December 6, 1927 – May 29, 2012
A beautiful story has come to an end. Our wonderful mother, grandmother and friend, Frances Case Theiss, passed away after a brief illness on May 29, 2012 at the age of 84. The tale begins when Fran was born in San Mateo on December 6, 1927 to Philip and Grace Graves Case. She attended Miss Harker’s Day School for Girls (now Harker Academy) and went on to obtain a degree in Humanities from Stanford in 1948. While at Stanford, she met the handsome war veteran Roy Theiss, and they were married on September 12, 1948 in Los Altos. Over the next few decades, Fran and Roy raised four daughters: Christine, Kathlyn, Jacqueline and Mary. When her youngest entered elementary school, Fran went back to school herself and in 1969 earned a Master’s degree in library science as well as her teaching credential. From there she went on to an 18-year career teaching elementary school for the San Jose School District. During her tenure there she developed an innovative reading curriculum based on the idea of teaching her students to read in their native language, then transitioning those skills to English. In 1974, she authored and published The Bilingual Foundation Program, a teaching curriculum still in use today in school districts as far away as Puerto Rico.
Fran’s life in public service was far from finished upon her retirement in 1987. She was a special education teacher at the Stanbridge Academy, working one on one with emotionally challenged children for 13 years. Later, she volunteered hundreds of hours recording for the blind. She then volunteered for the adult literacy program ABLE in Santa Clara County, tutoring recent immigrants to allow them to succeed in the workplace. In 1999, in her final and perhaps most rewarding position, Fran became an active volunteer with Vision Literacy, tutoring inmates at the Elmwood Correctional Facility in Milpitas, five days a week until shortly before her death. She was dedicated to her “boys” at Elmwood and they adored her right back, treating her with love and respect. It can be said of Fran that if she knew something, she could teach it to anybody, regardless of the language or cultural barriers.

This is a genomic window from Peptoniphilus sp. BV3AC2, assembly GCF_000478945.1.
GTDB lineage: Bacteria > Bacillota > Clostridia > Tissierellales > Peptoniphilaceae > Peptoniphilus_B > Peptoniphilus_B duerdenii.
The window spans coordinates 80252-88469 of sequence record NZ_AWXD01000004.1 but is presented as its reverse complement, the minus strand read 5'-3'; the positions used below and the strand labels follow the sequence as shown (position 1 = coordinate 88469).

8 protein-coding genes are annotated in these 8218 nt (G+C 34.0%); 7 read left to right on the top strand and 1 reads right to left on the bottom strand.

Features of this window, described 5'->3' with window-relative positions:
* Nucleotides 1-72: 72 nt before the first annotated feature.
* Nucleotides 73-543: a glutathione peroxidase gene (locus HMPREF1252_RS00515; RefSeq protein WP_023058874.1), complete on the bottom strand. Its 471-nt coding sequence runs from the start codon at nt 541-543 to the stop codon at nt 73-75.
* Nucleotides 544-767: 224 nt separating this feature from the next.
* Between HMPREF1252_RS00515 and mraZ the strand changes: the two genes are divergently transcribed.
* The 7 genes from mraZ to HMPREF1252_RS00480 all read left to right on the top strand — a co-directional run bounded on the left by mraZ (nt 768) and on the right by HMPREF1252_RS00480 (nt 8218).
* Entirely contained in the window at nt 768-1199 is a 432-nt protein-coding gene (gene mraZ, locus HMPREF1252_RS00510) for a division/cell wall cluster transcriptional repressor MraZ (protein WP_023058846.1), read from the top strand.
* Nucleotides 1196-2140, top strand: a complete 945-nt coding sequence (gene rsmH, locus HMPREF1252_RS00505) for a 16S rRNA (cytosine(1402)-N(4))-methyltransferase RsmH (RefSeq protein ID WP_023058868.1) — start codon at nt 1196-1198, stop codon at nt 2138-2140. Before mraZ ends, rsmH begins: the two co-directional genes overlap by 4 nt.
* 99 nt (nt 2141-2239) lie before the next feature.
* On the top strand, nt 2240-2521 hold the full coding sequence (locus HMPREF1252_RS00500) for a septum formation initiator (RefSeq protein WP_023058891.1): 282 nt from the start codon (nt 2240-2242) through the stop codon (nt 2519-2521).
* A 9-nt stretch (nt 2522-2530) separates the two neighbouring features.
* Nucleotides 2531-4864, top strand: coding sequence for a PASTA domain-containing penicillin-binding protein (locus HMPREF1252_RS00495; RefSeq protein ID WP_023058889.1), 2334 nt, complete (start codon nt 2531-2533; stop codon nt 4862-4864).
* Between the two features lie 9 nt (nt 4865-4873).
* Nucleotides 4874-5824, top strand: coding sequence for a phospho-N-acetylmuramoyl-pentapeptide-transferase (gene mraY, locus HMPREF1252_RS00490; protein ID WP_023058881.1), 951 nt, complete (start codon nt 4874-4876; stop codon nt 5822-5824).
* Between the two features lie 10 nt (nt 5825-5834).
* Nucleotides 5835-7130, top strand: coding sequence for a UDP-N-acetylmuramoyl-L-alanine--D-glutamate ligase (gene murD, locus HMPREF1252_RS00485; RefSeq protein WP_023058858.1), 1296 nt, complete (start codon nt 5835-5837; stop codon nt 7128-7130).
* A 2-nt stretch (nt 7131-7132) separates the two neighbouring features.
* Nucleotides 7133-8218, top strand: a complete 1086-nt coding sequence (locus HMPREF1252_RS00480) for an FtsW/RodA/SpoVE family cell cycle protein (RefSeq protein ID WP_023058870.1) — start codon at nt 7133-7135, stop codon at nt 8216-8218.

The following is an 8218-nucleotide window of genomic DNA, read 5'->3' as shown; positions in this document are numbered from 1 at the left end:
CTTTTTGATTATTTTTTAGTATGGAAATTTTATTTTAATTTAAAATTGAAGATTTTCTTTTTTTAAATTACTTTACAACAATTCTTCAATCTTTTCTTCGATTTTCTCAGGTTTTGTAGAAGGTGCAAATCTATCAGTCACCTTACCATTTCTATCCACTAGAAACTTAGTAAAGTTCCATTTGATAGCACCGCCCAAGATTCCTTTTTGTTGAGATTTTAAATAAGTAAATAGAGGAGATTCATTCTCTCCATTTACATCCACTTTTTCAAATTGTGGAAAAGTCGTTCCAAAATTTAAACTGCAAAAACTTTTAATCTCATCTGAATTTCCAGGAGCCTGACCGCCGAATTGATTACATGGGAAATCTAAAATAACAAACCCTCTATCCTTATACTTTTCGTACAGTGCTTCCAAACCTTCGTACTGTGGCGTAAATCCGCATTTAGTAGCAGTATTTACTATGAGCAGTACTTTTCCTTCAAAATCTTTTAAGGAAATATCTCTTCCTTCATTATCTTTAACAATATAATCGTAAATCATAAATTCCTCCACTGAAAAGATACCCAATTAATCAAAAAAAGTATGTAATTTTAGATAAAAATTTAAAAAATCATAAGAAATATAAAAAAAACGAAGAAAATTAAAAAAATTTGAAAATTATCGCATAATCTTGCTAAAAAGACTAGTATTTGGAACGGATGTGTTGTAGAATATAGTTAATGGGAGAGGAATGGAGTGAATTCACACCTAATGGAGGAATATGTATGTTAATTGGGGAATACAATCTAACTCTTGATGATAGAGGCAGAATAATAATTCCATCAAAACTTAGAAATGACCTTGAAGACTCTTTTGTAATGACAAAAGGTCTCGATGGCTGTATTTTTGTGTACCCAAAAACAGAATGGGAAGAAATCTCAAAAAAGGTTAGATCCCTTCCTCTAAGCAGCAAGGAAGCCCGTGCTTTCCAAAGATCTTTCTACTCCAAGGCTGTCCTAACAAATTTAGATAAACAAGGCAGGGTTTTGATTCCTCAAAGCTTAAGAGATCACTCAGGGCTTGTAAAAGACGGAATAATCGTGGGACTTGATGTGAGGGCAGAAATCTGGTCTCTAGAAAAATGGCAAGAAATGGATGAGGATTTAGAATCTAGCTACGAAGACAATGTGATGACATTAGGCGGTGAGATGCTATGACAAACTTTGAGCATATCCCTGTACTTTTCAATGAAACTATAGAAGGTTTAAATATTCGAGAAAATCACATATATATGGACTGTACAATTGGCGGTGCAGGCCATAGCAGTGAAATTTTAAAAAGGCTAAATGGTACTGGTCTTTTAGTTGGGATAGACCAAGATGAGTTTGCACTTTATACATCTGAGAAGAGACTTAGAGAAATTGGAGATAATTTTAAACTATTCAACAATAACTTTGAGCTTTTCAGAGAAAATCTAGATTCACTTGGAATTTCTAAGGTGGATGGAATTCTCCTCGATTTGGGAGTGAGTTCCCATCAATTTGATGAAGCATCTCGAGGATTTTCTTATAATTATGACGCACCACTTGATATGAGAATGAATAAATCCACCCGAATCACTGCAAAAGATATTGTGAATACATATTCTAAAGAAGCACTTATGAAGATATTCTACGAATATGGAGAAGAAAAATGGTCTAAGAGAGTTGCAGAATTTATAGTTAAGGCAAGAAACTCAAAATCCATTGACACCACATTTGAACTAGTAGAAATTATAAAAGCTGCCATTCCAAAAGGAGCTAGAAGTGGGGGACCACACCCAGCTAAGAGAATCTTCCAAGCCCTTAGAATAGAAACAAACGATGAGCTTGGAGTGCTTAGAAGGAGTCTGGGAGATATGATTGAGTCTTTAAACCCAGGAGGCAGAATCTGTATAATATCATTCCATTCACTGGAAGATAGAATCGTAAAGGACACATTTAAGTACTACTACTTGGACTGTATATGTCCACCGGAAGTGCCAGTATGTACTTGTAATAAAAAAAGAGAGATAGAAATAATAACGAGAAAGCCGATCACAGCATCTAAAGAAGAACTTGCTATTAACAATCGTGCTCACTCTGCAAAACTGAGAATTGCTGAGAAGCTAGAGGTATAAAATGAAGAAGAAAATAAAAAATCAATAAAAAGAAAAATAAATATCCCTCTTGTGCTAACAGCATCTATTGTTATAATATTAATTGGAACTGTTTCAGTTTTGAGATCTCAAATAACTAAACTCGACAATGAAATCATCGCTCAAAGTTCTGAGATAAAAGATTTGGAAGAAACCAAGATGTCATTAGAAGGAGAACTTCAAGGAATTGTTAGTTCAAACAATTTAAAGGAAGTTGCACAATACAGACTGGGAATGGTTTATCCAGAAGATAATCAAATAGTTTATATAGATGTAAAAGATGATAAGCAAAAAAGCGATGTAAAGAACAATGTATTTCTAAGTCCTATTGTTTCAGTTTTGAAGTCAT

In 2005 Fran was awarded the prestigious Jefferson Award for community service for the many days, weeks and years she devoted to improving the lives of others. Vision Literacy honored her for her service with its Bev Popper Spirit Award in 2009. Her legacy lives on in those to whom she patiently taught English, giving them the gift of literacy. The educational materials she produced, including the manuscript of an extensive Spanish-English dictionary she wrote, have been donated to the Vision Literacy program so her important work will live on.
But by far dearest to Fran’s heart was raising her four daughters with an unparalleled zeal for motherhood. There are not enough superlatives to describe what an incredible mom Fran was. She faced the many challenges of parenting with grace and humor, sending us off every day with the words “knowledge is power!” She instilled values by example, not rhetoric. Although she had many advantages in life, she was unpretentious. She often said that when you succeed in life, the right thing to do is reach back and give those behind you a lift up. She walked the walk.
Naturally, Fran was an exceptional grandmother as well. Everyone loved “Franma” and her grandchildren and their friends would eagerly anticipate vacations at her home (Camp Grandma) every summer.
Fran was preceded in death by her parents and her husband Roy after a marriage of 42 years. She is survived by her daughters, Christine Bishop (Richard) of Bend, Oregon; Kathlyn Bartosz (David) of Carson City, Nevada; Jacqueline Griffin (Robert) of Sunnyvale, and Mary Sanbrook (Simon Sahi) of Los Altos. She is also survived by six grandchildren: Laurel Sullivan, Adam Spangler, Austin Bartosz, Nathan Bartosz, Daylin Griffin and Shakira Ortiz, along
with two great-grandchildren.
The incomparable, irreplaceable Frances Theiss, with her
sparkling blue eyes, beautiful smile, keen intellect and feisty sense of humor showed us every day the right way to live. Mom, you were our inspiration. We will continue life with an appreciation for the gifts you gave us, giving back in the way you taught us. Your flame may be extinguished, but your guiding light shines on.
A life devoted to community service is a life well lived. Fran saw the value in everyone, and quietly helped others achieve their potential, one reader at a time. We should all aspire to leave as great a mark upon the world as Fran did. Adios and bon voyage, Mom! We will miss you.
A private memorial service has been held. The family would appreciate donations to Vision Literacy, 540 Valley Way, Building 4, Milpitas, CA 95035, or an adult literacy program of your choice.